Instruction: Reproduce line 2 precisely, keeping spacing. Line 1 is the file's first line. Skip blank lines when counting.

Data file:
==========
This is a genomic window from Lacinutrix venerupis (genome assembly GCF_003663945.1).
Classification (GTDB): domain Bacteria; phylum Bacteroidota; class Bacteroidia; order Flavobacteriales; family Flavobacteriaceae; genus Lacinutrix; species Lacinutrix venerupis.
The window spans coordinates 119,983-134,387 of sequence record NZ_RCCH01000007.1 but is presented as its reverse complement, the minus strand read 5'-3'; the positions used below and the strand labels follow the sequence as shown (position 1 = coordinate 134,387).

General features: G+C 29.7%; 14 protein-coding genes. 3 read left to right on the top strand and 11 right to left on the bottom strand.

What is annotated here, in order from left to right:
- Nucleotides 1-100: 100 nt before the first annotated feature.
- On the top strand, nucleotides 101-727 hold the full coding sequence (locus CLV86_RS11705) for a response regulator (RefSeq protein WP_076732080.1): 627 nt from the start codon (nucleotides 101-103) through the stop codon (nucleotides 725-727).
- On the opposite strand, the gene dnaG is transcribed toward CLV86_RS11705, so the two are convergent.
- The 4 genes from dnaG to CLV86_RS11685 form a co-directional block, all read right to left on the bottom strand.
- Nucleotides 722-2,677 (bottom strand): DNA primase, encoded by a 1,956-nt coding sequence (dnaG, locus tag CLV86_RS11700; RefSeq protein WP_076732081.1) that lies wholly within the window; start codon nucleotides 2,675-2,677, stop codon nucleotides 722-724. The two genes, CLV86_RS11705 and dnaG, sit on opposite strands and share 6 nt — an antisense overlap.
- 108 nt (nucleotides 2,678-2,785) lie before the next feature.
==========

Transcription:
Classification (GTDB): domain Bacteria; phylum Bacteroidota; class Bacteroidia; order Flavobacteriales; family Flavobacteriaceae; genus Lacinutrix; species Lacinutrix venerupis.